05 May More signs of a coming wireless price war
Considering the devastating nature of the economy, the cellphone business had a pretty good first quarter, but all signs are pointing to dark days ahead. Dark days for the carriers, not their customers.
Sprint was the last of the major phone companies to release its financial results. As the distant No. 3 in the market, Sprint’s first quarter wasn’t pretty. It lost $594 million and a net of 182,000 customers in the quarter.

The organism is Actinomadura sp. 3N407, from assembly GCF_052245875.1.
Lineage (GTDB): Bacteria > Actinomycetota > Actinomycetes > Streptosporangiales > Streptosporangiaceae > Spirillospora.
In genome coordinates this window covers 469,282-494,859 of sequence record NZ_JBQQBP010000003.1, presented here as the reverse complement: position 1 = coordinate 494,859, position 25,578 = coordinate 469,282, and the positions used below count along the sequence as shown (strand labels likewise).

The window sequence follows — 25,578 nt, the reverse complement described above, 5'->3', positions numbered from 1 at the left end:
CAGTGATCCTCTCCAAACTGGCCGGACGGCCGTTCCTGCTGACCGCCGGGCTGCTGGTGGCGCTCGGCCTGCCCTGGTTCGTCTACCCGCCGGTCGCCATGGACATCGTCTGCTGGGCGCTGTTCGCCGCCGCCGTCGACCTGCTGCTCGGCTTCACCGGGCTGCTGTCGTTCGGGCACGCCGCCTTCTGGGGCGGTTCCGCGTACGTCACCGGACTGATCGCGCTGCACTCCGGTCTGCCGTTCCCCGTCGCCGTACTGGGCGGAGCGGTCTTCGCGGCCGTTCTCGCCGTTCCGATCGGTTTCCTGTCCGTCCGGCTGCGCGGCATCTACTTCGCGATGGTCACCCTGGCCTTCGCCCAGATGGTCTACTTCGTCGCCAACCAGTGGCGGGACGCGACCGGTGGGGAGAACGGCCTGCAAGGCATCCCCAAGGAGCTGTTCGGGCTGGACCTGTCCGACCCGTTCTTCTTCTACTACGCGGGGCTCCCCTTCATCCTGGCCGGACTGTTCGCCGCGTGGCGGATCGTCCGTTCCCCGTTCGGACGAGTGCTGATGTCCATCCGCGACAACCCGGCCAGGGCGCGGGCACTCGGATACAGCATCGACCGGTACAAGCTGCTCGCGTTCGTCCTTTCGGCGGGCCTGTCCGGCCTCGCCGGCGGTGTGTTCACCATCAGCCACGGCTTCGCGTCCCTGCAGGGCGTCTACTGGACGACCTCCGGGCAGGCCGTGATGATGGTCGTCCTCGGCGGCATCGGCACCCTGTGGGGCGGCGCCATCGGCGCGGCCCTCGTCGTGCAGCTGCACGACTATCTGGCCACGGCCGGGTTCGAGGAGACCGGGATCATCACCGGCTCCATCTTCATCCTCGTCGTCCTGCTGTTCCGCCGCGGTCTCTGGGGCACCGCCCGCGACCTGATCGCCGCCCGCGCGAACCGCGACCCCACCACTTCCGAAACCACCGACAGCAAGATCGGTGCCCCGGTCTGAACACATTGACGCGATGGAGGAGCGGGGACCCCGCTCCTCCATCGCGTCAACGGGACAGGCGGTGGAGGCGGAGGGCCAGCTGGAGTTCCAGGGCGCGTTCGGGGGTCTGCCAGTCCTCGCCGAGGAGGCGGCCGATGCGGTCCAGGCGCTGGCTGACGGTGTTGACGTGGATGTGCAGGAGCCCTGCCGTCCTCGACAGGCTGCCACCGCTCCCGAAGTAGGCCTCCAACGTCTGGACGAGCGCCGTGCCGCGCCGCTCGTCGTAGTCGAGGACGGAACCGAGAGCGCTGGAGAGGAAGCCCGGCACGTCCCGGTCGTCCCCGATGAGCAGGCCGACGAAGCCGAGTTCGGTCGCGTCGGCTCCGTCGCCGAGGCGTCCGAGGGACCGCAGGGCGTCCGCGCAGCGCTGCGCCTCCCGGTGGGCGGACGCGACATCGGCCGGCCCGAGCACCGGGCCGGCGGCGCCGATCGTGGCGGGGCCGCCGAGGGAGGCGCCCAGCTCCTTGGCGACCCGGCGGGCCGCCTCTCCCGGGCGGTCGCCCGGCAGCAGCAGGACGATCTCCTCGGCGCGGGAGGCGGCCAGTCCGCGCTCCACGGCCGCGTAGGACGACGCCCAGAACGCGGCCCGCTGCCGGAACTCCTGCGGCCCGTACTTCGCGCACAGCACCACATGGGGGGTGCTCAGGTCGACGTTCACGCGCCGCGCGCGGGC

But across all companies, the total number of wireless subscriptions increased by 4.4 percent from a year ago, according to statistics compiled by Craig Moffett, an analyst at Sanford C. Bernstein. (Leap Wireless, a relatively small player, has yet to report its first-quarter results. So Mr. Moffett’s figures include his estimate for Leap’s results.)
Underneath that total, however, is a great deal of turmoil, as low-priced prepaid plans lure customers from much higher-priced plans, called postpaid, that commit customers to contracts.
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